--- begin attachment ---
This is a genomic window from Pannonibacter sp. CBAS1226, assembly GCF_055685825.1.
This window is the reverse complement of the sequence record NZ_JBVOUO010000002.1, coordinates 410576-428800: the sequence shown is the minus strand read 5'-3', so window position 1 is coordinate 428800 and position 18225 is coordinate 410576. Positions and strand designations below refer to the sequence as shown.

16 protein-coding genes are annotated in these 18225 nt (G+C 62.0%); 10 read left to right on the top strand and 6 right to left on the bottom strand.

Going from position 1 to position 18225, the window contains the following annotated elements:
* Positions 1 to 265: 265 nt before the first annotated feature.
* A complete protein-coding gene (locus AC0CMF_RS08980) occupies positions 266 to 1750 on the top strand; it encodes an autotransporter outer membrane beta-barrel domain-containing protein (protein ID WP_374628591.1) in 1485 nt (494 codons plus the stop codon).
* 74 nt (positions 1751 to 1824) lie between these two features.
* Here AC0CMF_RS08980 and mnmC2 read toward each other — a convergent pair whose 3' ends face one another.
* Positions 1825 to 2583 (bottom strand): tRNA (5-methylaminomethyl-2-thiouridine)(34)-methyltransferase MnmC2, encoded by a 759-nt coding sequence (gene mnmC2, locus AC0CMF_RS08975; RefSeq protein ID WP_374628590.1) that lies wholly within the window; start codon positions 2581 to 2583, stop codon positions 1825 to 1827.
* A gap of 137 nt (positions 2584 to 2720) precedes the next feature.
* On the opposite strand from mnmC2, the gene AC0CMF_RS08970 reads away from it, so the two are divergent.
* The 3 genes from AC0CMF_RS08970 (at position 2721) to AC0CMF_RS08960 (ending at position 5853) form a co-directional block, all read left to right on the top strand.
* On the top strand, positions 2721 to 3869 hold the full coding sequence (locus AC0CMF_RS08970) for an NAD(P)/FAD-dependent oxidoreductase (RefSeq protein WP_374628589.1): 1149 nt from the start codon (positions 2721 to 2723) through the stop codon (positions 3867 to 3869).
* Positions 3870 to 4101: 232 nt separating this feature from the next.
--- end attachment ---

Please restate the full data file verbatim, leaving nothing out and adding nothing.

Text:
This is a genomic window from Pannonibacter sp. CBAS1226, assembly GCF_055685825.1.
This window is the reverse complement of the sequence record NZ_JBVOUO010000002.1, coordinates 410576-428800: the sequence shown is the minus strand read 5'-3', so window position 1 is coordinate 428800 and position 18225 is coordinate 410576. Positions and strand designations below refer to the sequence as shown.

16 protein-coding genes are annotated in these 18225 nt (G+C 62.0%); 10 read left to right on the top strand and 6 right to left on the bottom strand.

Going from position 1 to position 18225, the window contains the following annotated elements:
* Positions 1 to 265: 265 nt before the first annotated feature.
* A complete protein-coding gene (locus AC0CMF_RS08980) occupies positions 266 to 1750 on the top strand; it encodes an autotransporter outer membrane beta-barrel domain-containing protein (protein ID WP_374628591.1) in 1485 nt (494 codons plus the stop codon).
* 74 nt (positions 1751 to 1824) lie between these two features.
* Here AC0CMF_RS08980 and mnmC2 read toward each other — a convergent pair whose 3' ends face one another.
* Positions 1825 to 2583 (bottom strand): tRNA (5-methylaminomethyl-2-thiouridine)(34)-methyltransferase MnmC2, encoded by a 759-nt coding sequence (gene mnmC2, locus AC0CMF_RS08975; RefSeq protein ID WP_374628590.1) that lies wholly within the window; start codon positions 2581 to 2583, stop codon positions 1825 to 1827.
* A gap of 137 nt (positions 2584 to 2720) precedes the next feature.
* On the opposite strand from mnmC2, the gene AC0CMF_RS08970 reads away from it, so the two are divergent.
* The 3 genes from AC0CMF_RS08970 (at position 2721) to AC0CMF_RS08960 (ending at position 5853) form a co-directional block, all read left to right on the top strand.
* On the top strand, positions 2721 to 3869 hold the full coding sequence (locus AC0CMF_RS08970) for an NAD(P)/FAD-dependent oxidoreductase (RefSeq protein WP_374628589.1): 1149 nt from the start codon (positions 2721 to 2723) through the stop codon (positions 3867 to 3869).
* Positions 3870 to 4101: 232 nt separating this feature from the next.